Just outside Paris, in the suburb of Asnières-sur-Seine, you can find what is said to be the oldest pet cemetery in the world, officially called “Le Cimetière des Chiens” (The Dog Cemetery), but where since 1899 some 40-50.000 not only dogs, but also cats, horses, rabbits, a monkey, a lion, even a fish… are buried.
The place is quite beautiful, situated along the Seine River, on what once was an island. The entrance is imposing in art nouveau style.
You find some monuments and some monumental graves. Close to the entrance is a monument dedicated to the Saint Bernard dogs in general, and more particularly to “Barry”, supposed to have saved the lives of 40 people. (“Barry” himself can be found stuffed and on display at the Swiss Natural History Museum in Bern.)
There are a number of really serious-looking tombs, but some of them reflect a lot of imagination and – of course – love. You can e.g. find some toys, including worn out tennis balls. Some dogs have been heroes during wars, some are known as "actors"... On many graves you can read "To my only friend".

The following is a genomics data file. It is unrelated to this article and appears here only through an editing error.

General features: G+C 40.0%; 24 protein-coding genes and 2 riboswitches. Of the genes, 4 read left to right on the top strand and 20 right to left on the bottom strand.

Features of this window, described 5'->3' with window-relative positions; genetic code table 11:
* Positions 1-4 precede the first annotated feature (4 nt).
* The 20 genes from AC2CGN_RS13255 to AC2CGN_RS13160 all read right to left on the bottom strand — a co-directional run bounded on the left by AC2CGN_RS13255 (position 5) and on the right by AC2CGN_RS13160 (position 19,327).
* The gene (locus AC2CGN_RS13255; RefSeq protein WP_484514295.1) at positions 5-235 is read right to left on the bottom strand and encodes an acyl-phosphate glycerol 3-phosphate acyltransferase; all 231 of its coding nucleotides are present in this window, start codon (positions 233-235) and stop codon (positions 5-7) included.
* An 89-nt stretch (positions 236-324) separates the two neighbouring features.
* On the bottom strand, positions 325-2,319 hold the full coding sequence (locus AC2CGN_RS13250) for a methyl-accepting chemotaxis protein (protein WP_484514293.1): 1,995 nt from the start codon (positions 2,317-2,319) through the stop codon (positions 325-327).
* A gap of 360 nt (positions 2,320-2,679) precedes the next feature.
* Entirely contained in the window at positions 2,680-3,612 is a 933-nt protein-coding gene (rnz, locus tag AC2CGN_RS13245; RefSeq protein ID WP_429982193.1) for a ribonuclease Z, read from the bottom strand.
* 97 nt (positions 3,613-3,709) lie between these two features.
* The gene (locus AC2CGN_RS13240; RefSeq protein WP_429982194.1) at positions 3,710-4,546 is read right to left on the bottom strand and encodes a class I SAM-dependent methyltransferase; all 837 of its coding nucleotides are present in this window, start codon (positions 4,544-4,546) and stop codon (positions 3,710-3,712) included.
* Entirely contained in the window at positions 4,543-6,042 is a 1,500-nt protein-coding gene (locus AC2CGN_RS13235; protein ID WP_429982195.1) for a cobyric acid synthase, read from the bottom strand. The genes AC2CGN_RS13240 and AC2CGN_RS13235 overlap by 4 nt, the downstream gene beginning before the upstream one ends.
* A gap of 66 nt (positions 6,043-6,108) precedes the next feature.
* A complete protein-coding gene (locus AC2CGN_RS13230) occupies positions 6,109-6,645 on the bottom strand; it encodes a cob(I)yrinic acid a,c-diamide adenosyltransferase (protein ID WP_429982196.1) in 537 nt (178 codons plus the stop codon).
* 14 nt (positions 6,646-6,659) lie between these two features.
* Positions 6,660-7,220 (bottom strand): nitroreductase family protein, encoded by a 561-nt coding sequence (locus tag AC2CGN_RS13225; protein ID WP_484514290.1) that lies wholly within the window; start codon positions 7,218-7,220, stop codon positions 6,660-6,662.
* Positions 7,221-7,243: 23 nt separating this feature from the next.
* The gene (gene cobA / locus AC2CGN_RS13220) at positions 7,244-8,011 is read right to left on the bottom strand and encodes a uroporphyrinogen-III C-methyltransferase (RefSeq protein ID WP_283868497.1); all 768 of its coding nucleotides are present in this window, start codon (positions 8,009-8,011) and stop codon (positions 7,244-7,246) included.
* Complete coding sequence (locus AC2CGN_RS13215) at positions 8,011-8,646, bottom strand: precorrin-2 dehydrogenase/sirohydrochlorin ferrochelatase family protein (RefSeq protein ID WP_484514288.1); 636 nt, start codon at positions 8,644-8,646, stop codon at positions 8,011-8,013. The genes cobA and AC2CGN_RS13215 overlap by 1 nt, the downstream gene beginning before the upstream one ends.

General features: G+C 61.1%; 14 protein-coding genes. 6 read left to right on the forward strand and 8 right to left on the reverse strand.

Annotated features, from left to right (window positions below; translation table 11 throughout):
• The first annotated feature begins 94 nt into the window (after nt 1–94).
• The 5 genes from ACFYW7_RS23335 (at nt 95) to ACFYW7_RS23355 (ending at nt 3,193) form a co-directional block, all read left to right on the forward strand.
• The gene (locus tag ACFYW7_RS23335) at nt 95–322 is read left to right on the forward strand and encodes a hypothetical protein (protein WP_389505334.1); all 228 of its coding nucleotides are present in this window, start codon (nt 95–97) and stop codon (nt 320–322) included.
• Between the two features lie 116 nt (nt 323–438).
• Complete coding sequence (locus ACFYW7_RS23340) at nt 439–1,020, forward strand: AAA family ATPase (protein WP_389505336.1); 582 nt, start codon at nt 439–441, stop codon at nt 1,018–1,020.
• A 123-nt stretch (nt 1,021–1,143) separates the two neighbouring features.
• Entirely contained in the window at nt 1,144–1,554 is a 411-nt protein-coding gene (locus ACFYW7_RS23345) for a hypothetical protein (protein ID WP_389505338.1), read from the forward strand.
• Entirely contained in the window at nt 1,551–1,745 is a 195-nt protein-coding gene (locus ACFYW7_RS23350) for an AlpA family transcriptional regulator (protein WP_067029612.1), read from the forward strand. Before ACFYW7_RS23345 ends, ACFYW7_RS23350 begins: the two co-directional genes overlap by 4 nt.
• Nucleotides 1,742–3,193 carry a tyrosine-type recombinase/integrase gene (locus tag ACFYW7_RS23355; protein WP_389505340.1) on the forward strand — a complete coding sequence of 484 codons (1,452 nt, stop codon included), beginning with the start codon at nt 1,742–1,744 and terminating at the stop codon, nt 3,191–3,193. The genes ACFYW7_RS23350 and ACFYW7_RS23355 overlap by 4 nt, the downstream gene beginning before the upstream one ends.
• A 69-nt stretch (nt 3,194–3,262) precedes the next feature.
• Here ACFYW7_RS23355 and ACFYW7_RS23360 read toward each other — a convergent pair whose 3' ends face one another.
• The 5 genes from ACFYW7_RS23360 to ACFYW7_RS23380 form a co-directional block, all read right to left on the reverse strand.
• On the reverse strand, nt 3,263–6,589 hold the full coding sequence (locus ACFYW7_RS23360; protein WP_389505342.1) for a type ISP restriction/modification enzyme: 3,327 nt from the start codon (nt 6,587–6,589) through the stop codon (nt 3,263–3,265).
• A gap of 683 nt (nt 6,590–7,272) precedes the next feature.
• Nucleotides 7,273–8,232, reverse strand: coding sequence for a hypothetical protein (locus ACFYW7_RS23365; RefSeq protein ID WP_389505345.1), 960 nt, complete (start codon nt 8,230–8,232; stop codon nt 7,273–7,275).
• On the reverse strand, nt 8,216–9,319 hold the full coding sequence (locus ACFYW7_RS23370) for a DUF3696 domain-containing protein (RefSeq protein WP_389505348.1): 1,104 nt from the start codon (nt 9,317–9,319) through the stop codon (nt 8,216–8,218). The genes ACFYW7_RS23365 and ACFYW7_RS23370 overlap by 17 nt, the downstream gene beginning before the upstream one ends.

The most famous dog buried here is probably “Rin Tin Tin”. He was found, in bad shape, by an American soldier during WWI, who brought him to the States. Darryl Zanuck heard about the story and made “Rin Tin Tin” to a movie star during the 1920’s. Some successful films starring “Rin Tin Tin” were even said to have saved Warner Bros. from bankruptcy and he has got his star on Hollywood Boulevard (Walk of Fame). “Rin Tin Tin” obviously died in the arms of Jean Harlow, in 1932, and his remains were returned to his homeland. “Rin Tin Tin’s” sons, grandsons… later starred in other films and especially in a long lasting television series.
Recently, there was news about an expensive diamond encrusted dog collar, which had been stolen from the grave of a poodle, named “Tipsy”. The grave now looks fine again, but obviously the collar has not yet been found.
I was a bit confused when I found this tomb. (Well, I wasn’t born in 1999.)